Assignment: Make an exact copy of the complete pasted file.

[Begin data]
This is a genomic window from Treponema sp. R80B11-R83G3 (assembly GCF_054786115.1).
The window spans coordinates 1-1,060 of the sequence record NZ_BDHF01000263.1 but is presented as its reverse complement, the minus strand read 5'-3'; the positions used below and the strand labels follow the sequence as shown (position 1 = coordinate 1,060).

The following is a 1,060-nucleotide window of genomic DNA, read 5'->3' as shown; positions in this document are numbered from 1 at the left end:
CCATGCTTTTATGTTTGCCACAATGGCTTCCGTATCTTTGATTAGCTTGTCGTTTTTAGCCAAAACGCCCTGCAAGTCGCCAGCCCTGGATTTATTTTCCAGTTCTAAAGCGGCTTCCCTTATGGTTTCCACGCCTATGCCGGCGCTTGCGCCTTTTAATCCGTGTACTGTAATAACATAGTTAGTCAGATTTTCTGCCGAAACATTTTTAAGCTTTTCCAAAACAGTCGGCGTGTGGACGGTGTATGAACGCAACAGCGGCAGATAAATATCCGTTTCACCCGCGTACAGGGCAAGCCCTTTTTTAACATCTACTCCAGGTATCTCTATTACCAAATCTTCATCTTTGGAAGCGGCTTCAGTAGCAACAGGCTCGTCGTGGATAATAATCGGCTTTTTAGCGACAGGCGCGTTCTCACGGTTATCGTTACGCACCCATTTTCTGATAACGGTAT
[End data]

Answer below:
This is a genomic window from Treponema sp. R80B11-R83G3 (assembly GCF_054786115.1).
The window spans coordinates 1-1,060 of the sequence record NZ_BDHF01000263.1 but is presented as its reverse complement, the minus strand read 5'-3'; the positions used below and the strand labels follow the sequence as shown (position 1 = coordinate 1,060).

The following is a 1,060-nucleotide window of genomic DNA, read 5'->3' as shown; positions in this document are numbered from 1 at the left end:
CCATGCTTTTATGTTTGCCACAATGGCTTCCGTATCTTTGATTAGCTTGTCGTTTTTAGCCAAAACGCCCTGCAAGTCGCCAGCCCTGGATTTATTTTCCAGTTCTAAAGCGGCTTCCCTTATGGTTTCCACGCCTATGCCGGCGCTTGCGCCTTTTAATCCGTGTACTGTAATAACATAGTTAGTCAGATTTTCTGCCGAAACATTTTTAAGCTTTTCCAAAACAGTCGGCGTGTGGACGGTGTATGAACGCAACAGCGGCAGATAAATATCCGTTTCACCCGCGTACAGGGCAAGCCCTTTTTTAACATCTACTCCAGGTATCTCTATTACCAAATCTTCATCTTTGGAAGCGGCTTCAGTAGCAACAGGCTCGTCGTGGATAATAATCGGCTTTTTAGCGACAGGCGCGTTCTCACGGTTATCGTTACGCACCCATTTTCTGATAACGGTAT